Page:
That’s almost like writing a book – and grandparents generally don’t feel that they have it in themselves to write a book.
Then, sometimes they think that their life isn’t spectacular or interesting.
Pshaw! Their life will ALWAYS be interesting to their grandchildren.
With her book Stories from my Grandparent, Susan Adcox solves those sticky issues for reluctant grandparent writers. She makes writing your memoir easy and enjoyable.
Before I talk bout the content of the book, I want to talk about the book itself. First, the cover is absolutely delightful. I love the picture of a grandpa and a granddaughter walking and holding hands. Isn’t that just the sweetest ever?
Another thing that I really like about the book is that it has a spiral binding. “Now why on earth would anybody care about a book’s binding?” you ask.
That binding allows the book to lay flat. Because it lays flat, it is easy to write in. Having a book that lays flat makes writing a memoir just that much easier! If it didn’t lay flat, it would be hard and awkward to write in — which could be just one more reason that could stop a reluctant grandparent from writing his or her memoirs.
Now for the guts of the book.
Susan provides lots of writing prompts. Lots of GOOD prompts. That way, you don’t have to worry about coming up with things to write about yourself. She has done all of the thinking for you. Thanks, Susan!
I am really impressed with the type of prompts that she has. While it’s nice to know my favorite color (yellow and orange) or my favorite food (do caramels count as food?), that knowledge doesn’t explain who I really am.
One prompt that I like is what my goals are for the next few years. Boy howdy! Goals really give a good insight into a person.
She also has a prompt about your favorite place in the world (mine’s Bora Bora) and what’s on your bucket list (traveling to Bali and getting a book published).
She has space where you can share religious beliefs or spiritual experiences and what spiritual values you hope your grandchild will embrace. (I really appreciate those prompts. I don’t know if grandparents (very often) share those experiences and values much with their grandkids.
There’s also a spot where you can write about what you would like to do today if you were young. (Oh my! Social media marketer, app developer, videographer, photographer . . .)
She includes a place where you can write what you love about being a grandparent. (Hugs and kisses from grandchildren and how they squeal ‘Grandma’ when they see me!)
There’s also room where you can write your memories about your grandchild’s birth. (The birth of our oldest grandchild was scary because his mother had to be life flighted to the hospital!)
One thing that is really nice about these prompts is that the space to fill in is just a few lines. This is a good psychological trick that she plays on grandparents – at least in my opinion. If I were given a prompt and then 3 blank pages, that would be intimidating. I would be afraid that I couldn’t fill all that space. But just a few lines? Gee willikers! Why that is easily doable! In just a few minutes I can complete one of the prompts. That makes me feel successful and encourages me to keep filling them out.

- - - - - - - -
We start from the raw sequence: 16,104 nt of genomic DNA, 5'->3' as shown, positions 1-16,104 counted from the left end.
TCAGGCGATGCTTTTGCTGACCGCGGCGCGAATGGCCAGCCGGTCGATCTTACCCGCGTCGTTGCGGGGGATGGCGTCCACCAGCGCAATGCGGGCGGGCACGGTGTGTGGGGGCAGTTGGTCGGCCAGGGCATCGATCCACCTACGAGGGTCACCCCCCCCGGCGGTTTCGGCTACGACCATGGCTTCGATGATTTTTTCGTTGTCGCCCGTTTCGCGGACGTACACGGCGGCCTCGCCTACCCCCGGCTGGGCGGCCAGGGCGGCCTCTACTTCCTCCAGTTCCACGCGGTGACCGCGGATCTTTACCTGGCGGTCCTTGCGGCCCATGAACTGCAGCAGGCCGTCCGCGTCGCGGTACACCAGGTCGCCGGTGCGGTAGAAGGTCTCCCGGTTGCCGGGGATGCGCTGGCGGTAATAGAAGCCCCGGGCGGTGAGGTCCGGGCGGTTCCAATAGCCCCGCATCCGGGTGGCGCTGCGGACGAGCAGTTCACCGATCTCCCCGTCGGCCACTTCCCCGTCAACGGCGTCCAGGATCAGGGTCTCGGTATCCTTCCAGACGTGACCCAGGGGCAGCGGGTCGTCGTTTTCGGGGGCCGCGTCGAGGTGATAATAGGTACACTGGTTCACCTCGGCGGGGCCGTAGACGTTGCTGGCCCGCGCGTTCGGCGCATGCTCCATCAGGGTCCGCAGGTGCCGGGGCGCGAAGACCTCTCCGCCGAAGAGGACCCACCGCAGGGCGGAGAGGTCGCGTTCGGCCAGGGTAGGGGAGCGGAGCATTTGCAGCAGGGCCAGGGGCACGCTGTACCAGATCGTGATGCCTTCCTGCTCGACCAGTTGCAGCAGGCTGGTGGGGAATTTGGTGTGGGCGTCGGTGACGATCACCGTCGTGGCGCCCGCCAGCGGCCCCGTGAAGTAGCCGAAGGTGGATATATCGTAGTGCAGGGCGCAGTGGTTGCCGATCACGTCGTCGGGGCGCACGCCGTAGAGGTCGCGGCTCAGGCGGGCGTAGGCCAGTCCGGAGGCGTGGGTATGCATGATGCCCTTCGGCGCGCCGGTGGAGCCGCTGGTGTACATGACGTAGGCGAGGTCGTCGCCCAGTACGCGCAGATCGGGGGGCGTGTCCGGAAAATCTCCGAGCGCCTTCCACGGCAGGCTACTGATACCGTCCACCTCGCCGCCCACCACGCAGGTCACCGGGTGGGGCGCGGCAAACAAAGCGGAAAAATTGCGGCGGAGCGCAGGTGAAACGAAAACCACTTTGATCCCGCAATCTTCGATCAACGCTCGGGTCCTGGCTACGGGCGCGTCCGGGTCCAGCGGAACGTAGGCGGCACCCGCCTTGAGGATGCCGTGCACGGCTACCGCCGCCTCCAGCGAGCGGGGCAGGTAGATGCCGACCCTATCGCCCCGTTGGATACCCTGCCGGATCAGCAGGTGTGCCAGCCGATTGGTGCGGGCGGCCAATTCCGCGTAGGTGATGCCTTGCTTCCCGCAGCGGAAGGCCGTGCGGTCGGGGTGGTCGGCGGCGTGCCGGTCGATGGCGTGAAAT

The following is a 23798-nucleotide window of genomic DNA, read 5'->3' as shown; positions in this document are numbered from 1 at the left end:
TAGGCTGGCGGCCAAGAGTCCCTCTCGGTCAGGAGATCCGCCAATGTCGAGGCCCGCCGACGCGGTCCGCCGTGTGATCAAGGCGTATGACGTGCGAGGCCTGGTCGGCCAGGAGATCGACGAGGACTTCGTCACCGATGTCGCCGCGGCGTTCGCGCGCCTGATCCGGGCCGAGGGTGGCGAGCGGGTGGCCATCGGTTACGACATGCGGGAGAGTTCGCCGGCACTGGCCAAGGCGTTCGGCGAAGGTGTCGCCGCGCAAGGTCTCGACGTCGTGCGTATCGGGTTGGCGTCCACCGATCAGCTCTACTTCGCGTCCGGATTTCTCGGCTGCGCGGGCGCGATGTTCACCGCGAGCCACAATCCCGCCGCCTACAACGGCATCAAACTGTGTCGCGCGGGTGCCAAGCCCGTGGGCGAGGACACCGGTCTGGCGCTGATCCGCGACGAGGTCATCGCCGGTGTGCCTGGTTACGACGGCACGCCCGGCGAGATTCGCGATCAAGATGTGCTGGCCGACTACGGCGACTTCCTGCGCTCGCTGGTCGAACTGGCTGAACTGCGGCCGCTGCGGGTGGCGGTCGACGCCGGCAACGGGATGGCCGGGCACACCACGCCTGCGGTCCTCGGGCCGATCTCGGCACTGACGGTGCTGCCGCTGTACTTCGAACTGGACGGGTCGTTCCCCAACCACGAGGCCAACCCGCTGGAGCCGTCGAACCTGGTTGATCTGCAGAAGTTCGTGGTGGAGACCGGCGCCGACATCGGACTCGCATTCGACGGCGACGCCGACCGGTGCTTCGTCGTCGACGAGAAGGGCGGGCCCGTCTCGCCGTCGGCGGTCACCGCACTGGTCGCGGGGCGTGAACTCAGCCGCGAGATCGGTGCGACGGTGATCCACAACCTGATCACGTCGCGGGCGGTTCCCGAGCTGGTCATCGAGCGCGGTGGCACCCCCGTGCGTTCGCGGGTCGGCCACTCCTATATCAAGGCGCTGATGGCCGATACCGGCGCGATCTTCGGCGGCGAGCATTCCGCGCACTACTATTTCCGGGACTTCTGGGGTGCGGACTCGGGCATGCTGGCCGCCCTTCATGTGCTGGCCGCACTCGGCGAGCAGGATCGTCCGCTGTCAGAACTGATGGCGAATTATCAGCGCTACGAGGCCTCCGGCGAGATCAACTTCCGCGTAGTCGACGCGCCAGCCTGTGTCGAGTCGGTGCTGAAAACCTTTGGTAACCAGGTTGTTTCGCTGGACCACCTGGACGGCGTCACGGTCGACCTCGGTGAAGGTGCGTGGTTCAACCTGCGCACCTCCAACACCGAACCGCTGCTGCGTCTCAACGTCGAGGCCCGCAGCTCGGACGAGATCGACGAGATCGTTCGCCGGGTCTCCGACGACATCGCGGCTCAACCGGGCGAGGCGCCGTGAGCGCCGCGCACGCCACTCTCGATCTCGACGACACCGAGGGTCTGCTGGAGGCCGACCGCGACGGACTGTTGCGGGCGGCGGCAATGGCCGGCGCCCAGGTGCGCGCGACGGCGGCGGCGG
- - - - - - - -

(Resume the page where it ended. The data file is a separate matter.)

Some of the prompts might not fit your life. That’s okay. You can pick and choose which ones to write about.
Another thing that I really like about the book is that you are not forced to write your memoir in chronological order. You can open the book to any page and start right there. Before you know it, you will have created a memoir that a grandchild will cherish forever.
Oh, and she provides places where you can include pictures. You know, pictures are worth a thousand words. By including them in your memoir, that means you’ll have less to write about! (Or maybe you’ll have more to write about as you explain your hairstyle, clothing, or what you are doing in the photograph!)
Once you’ve completed it, you can give it to your grandchild as a birthday or Christmas present. That’s one gift that will have lots of meaning.
The book sells on Amazon for $14. What a bargain! I encourage you to run right out and get one to give to each of your grandchildren. You’ll be glad that you did.
About the Author:
Susan Adcox is a former English and journalism teacher with a degree in literature from the University of Houston – Clear Lake. For more than five years she has been the Guide to Grandparents on About.com, where she writes about topics ranging from grandparents’ rights to board games for kids. She and her husband Ronnie are approaching their 50th anniversary. Woot woot! They have three children and seven grandchildren.
Disclaimer: While I was given a free copy of this book, it did not in any way influence my review of it in any way.